University union summit sees big changes in higher education

Higher education unions – representing incumbent faculty and auxiliaries, graduate students and other employees – gathered last week for the first Higher Education Work Summit: Building a movement to transform American higher education.

And on Friday evening, those in attendance released a platform for consideration by the individual unions represented at the conference. Over 75 locals attended the meeting, representing over 300,000 people in academia. Those present support the document, union leaders said.

“We envision higher education institutions that prioritize people and the common good over profit and prestige,” says the platform’s introduction. “We envision institutions that correct systemic oppression and seek equity based on race, gender, class, sexuality, nationality, indigeneity, age, (disability) and immigration status for students and workers in higher education in all job categories. honor the right of all workers to organize a union and to bargain collectively.

Frederick Kowal, president of United University Professions, the nation’s largest higher education union, representing faculty and professional staff in the State University of New York system, acknowledged that the struggle for the plate -form calls would be difficult. But he said it “is vitally important that we create the means” to be successful.

He said if the unions only focus on internal issues or marginal changes, they will fail. Unions need “a bigger reach,” he said.

The tone of the press conference, which immediately followed the closing session of the meeting, was to achieve the stated objectives. There was no mention of politically partisan obstacles such as Republicans in the US Senate or the control of many state legislatures, which traditionally oppose unions and have been more willing to limit funding for higher education. over the past decades.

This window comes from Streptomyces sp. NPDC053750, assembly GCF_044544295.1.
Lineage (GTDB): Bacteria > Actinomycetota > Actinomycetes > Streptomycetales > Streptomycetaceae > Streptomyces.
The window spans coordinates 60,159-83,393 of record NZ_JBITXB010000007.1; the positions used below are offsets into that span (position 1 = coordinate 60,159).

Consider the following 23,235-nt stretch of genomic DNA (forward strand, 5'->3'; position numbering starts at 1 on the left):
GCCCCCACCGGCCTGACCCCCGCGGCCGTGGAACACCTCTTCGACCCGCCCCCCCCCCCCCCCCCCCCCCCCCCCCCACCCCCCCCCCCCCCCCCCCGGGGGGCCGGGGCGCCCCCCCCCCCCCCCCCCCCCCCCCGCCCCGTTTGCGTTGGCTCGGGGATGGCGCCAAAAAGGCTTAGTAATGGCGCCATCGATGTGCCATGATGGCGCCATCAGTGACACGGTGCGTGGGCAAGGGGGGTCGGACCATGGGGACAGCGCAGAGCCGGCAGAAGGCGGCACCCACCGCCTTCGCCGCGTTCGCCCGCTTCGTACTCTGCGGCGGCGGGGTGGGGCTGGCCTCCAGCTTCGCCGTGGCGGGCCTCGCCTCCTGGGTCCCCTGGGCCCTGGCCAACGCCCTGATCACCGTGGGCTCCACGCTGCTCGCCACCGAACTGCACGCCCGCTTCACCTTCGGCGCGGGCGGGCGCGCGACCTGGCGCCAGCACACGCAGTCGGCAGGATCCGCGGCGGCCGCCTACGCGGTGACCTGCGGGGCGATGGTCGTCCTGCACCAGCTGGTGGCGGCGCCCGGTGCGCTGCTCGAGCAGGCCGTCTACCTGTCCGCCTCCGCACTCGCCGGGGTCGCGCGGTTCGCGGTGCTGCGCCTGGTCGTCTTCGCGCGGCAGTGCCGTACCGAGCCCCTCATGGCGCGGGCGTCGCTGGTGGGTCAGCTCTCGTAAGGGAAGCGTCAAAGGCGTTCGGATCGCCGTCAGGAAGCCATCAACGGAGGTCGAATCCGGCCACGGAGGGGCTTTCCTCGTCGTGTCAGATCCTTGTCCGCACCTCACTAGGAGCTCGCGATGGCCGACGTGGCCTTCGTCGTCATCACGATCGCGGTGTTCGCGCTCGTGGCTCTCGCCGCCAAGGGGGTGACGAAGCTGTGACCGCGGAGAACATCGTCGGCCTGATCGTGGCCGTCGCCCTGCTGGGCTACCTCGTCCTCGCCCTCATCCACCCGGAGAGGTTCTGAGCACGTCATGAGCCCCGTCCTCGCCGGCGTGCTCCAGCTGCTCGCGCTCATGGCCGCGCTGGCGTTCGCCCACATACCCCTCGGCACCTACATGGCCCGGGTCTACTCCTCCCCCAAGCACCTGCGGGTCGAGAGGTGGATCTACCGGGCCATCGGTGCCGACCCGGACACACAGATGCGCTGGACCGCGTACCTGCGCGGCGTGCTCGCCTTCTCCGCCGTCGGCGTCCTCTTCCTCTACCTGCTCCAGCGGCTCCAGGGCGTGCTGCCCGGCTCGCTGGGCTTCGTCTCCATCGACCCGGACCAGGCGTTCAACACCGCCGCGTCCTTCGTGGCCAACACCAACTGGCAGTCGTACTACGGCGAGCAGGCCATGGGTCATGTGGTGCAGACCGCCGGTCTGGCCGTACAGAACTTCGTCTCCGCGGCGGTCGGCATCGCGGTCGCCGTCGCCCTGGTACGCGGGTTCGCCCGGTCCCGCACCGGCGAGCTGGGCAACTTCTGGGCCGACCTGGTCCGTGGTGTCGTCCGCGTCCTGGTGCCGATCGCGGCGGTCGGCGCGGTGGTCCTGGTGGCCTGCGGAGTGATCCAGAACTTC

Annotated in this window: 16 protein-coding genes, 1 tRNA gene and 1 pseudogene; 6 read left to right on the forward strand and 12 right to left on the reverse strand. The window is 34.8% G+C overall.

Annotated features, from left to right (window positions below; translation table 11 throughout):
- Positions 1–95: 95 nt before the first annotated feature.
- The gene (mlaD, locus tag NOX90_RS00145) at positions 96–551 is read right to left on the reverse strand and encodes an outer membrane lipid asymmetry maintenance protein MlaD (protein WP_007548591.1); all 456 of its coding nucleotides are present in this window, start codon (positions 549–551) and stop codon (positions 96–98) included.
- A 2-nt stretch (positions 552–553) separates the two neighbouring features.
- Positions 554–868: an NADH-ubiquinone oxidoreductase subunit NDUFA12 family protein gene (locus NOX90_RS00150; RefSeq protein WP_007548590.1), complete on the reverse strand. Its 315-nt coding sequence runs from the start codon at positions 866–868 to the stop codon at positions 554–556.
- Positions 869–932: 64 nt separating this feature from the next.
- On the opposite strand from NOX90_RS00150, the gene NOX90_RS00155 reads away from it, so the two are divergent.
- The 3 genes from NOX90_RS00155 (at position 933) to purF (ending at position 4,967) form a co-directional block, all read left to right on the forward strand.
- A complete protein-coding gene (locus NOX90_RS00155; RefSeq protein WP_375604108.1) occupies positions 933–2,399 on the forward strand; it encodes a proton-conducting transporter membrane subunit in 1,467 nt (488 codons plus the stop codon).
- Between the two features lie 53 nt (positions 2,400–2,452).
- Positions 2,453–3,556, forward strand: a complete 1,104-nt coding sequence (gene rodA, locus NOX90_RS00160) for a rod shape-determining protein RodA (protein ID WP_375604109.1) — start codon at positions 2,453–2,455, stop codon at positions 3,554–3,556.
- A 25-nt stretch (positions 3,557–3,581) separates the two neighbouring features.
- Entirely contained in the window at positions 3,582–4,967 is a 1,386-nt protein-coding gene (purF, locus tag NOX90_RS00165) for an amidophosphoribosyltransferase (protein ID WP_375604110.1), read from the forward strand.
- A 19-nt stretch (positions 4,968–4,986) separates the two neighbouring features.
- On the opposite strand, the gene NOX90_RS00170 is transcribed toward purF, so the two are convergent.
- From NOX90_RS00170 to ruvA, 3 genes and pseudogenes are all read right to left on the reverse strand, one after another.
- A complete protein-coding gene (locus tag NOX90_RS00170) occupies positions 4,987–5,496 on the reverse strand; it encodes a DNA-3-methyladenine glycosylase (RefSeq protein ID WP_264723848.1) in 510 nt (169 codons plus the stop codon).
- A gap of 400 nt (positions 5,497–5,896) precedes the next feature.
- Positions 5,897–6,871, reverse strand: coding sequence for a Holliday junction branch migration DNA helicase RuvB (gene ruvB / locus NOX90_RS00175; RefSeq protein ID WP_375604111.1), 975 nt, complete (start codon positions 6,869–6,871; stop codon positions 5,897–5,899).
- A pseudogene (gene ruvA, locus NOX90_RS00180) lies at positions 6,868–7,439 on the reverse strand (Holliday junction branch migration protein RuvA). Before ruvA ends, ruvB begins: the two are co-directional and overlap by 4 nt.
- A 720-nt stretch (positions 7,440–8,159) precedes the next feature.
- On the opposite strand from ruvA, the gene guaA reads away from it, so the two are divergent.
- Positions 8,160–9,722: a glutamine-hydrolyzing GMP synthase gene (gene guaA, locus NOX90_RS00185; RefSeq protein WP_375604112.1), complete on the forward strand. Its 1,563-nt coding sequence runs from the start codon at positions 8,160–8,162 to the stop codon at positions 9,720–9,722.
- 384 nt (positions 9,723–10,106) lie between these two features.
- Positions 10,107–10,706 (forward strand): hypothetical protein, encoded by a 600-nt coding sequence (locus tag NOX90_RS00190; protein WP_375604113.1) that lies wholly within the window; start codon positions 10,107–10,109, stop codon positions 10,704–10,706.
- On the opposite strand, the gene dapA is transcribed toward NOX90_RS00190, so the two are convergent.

The platform addresses some of these challenges.

“For decades, our state systems and their institutions, working conditions and learning environments have been compromised by public disinvestment, financialization, corporatization and a transition to debt financing,” the platform says. “Higher education has been underfunded.”

“The majority of professors (at least 70 percent) occupy auxiliary or contingent positions. Their precariousness poses a threat to job stability, educational engagement with students, students’ long-term outcomes and academic freedom.

The platform calls for four “commitments” to address these issues:

  • Federal intervention. Specifically, “the right to quality, debt-free, universally accessible and safe higher education for students, workers and communities, with intentional mandates to increase access and retention for those historically or currently excluded” . In addition, a federal law “guarantees the right of all workers in higher education to organize in trade unions and to bargain collectively in each state”.
  • A national campaign to “realign our campuses”. Some of the actions requested are “shared and collaborative governance” for higher education; “align[ing] campus and state budgets with educational priorities “and” reduce[ing] the average ratio of senior administrator compensation to faculty and staff compensation to an equitable standard.[ing] immediate working conditions for all faculty and casual staff through employment standards that include job security, pay equity, health care and pension benefits.
  • A national campaign to be organized for the first two engagements. Key elements of the campaign include support for the College for All Act, a bill that would make most public colleges and universities tuition-free and reduce student debt, and “organiz[ing] obtain federal legislation to tie labor provisions to existing federal funding mechanisms (e.g. National Endowment for the Humanities, National Institutes of Health, National Science Foundation, Pell Grants, etc.) and collectively negotiate sincerity.
  • Unit. “We are committed to working and building solidarity together to fight in our communities and across the country and its territories as a true coordinated higher education trade union movement to transform our systems and our lives.”
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